• To this end, Banana Moments Foundation was founded to inform and inspire parents as household executives about their inherent capacity to lead children to be cyber-safe citizens.

This means that it is not enough to set house rules and enforce consequences. There must be a bonding with children around the truth that choosing to obey boundaries that keep you free from undue influence is the only way to be free; this bonding inspires every individual to think for himself and use free will wisely and is communicated through a family culture of transparency and individual accountability.  Accordingly, Fresh Start training teaches parents the fundamentals of creating a family culture to function more like a sanctuary from the cyber social storm, wherein children feel safe to come home and talk about their experiences on and off line, and then parents can impart wisdom and instill discipline.

Help transform the parenting culture to meet the new demands of the network culture

Your donation will help promote the Fresh Start training to more communities and expand the marketing capacity to freely share Banana Moments monthly and quarterly updates that educate parents about youth and cyber trends and offer insights and perspectives to strengthen the parent-child bond.

You can make tax-deductible annual donations

$25.00 –Your thank you gift: The Authority In Me: The Power of Family Life in the Network Culture (PDF)


$50.00 –Your thank you gift: Fresh Start Family Culture Builder for Household Executives (PDF)


$100 — Your thank you gift: A Google World in the Garden of Eden – Five Family-Safe Strategies for Texting and Social Media (PDF) and Fresh Start Family Culture Builder for Household Executives (PDF)

You choose the $ amount and frequency

Your thank you gift: Cyber Rites of Passage – How to establish age-appropriate boundaries for children using smart devices (PDF)

Proceed to next article: Parenting free will – Dealing with power and discipline struggles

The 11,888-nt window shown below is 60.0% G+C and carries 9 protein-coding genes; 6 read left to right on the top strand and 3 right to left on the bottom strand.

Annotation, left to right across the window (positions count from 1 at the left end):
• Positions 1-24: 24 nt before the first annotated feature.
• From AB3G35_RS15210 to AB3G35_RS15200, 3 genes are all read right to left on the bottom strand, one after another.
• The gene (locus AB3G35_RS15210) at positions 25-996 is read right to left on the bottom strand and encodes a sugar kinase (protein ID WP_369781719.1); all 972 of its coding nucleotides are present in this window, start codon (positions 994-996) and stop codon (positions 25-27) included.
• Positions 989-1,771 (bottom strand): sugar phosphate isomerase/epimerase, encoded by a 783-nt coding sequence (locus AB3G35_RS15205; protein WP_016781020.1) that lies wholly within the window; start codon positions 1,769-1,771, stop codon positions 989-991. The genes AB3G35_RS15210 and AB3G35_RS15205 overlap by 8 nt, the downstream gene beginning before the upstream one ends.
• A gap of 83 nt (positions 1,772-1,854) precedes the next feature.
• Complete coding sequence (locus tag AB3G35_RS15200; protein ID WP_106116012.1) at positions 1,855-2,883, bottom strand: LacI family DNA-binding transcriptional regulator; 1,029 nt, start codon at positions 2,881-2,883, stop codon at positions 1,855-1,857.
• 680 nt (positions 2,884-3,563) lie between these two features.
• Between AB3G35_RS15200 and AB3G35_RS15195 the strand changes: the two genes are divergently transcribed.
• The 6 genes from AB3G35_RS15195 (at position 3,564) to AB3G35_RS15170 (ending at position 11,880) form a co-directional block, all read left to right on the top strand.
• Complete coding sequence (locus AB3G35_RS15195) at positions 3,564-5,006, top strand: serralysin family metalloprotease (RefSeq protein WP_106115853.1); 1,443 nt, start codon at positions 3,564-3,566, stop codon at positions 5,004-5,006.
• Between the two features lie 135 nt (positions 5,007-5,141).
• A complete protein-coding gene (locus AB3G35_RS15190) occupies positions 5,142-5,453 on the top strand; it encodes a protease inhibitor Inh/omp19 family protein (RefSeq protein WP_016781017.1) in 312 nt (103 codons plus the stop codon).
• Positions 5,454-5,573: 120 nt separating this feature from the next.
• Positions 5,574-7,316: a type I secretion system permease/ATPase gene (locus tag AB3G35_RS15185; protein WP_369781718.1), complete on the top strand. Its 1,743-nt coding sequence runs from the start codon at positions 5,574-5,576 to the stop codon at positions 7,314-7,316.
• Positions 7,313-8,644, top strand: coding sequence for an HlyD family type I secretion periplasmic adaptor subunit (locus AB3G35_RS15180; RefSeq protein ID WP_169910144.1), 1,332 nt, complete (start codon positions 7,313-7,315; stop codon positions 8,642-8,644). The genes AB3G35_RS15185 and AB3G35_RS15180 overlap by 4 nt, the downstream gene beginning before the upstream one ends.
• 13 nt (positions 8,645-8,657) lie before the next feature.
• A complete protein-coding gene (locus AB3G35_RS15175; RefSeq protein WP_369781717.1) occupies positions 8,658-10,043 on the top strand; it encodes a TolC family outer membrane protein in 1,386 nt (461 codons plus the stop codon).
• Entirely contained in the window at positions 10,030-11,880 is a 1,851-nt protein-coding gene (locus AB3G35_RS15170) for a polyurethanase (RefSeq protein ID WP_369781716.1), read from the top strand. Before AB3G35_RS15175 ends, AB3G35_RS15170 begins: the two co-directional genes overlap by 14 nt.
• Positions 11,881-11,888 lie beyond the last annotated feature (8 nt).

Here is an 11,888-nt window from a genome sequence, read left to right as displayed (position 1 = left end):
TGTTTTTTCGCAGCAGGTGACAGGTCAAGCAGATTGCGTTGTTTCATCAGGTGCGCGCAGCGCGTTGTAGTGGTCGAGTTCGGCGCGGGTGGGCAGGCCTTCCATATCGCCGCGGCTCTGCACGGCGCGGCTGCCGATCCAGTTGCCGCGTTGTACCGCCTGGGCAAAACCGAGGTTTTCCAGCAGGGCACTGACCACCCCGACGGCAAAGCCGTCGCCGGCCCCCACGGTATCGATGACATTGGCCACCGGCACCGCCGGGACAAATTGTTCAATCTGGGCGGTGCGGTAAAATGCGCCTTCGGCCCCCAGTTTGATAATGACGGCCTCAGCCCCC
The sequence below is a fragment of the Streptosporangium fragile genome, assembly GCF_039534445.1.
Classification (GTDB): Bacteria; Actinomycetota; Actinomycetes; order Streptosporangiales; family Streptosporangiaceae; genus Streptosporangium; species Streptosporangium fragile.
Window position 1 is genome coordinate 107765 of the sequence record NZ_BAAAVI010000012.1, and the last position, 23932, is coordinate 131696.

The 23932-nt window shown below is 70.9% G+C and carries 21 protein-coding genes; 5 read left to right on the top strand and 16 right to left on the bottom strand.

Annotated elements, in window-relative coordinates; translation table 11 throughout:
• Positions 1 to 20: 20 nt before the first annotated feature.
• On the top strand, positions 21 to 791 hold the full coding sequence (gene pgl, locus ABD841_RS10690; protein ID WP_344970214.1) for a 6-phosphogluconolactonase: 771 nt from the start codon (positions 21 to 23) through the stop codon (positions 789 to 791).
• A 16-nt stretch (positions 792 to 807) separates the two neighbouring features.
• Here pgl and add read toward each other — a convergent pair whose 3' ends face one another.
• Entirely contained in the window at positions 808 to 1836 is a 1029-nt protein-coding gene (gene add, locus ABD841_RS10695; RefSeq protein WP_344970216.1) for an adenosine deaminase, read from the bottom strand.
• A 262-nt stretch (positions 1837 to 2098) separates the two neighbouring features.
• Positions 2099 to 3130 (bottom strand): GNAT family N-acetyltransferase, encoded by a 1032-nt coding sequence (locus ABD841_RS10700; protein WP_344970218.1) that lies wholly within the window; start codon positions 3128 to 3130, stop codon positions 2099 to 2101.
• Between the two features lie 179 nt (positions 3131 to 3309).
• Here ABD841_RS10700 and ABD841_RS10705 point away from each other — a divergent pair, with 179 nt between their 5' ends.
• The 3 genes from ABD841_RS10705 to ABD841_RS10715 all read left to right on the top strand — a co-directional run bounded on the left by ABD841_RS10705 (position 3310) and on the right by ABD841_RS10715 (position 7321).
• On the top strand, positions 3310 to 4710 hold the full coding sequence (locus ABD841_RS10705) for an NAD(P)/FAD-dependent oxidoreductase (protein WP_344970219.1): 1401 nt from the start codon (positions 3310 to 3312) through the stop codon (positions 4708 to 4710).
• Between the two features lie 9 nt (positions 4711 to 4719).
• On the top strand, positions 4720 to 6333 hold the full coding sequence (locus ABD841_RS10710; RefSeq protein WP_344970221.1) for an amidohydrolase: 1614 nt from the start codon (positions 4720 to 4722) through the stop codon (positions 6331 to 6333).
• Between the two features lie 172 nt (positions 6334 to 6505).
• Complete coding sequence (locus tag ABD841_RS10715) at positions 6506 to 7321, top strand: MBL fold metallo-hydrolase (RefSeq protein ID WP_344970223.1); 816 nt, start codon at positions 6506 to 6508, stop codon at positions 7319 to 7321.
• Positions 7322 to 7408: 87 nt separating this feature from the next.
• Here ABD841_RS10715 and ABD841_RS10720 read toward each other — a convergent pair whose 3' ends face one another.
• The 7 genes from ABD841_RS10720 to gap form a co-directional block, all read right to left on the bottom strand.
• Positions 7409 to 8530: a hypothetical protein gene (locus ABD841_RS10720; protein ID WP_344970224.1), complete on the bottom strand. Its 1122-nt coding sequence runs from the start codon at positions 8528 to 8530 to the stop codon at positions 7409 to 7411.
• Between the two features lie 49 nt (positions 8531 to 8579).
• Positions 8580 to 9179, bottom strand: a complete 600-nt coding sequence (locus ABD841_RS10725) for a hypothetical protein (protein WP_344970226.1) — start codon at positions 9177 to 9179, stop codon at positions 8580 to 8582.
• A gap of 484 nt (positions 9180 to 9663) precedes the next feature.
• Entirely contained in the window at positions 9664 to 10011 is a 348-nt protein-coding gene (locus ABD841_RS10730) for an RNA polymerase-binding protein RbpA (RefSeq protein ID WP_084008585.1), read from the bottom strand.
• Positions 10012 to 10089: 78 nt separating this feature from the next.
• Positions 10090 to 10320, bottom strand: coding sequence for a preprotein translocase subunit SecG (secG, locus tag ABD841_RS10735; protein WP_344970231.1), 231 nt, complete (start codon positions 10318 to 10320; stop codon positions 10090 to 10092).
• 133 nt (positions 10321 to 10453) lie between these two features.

Return to Contents: 2014 Fall Edition of Banana Moments Family Business Quarterly


Joanna Jullien (Photo: Christi Benz)

Joanna Jullien
(Photo: Christi Benz)

Joanna Jullien is an author, educator and speaker on strengthening the parent-child relationship in a cyber powered world. She is a mother of two grown sons, the author of The Authority In Me: The Power of Family Life in the Network Culture, produces The Sacramento Cyber Safety Examiner column on Examiner.com, and is the CyberParenting advisor on The Fish 103.9FM. Her new book, A Google World in the Garden of Eden: Five Family-Safe Strategies for Texting and Social Media is now available for PC and all eReader formats including Kindle, Nook, iPad.

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About Joanna Jullien

Joanna Jullien

Joanna (jullien@surewest.net) and her husband have raised two sons in Roseville, CA. She has a degree from U.C. Berkeley in Social Anthropology (corporate culture). Her honors thesis was awarded the Kroeber Prize and funding from National Science Foundation grant. Joanna writes to help parents with the modern-day leadership challenges of raising children. She is a contributing writer for The Granite Bay View, the Press Tribune, the Sacramento Examiner, and editor of Banana Moments.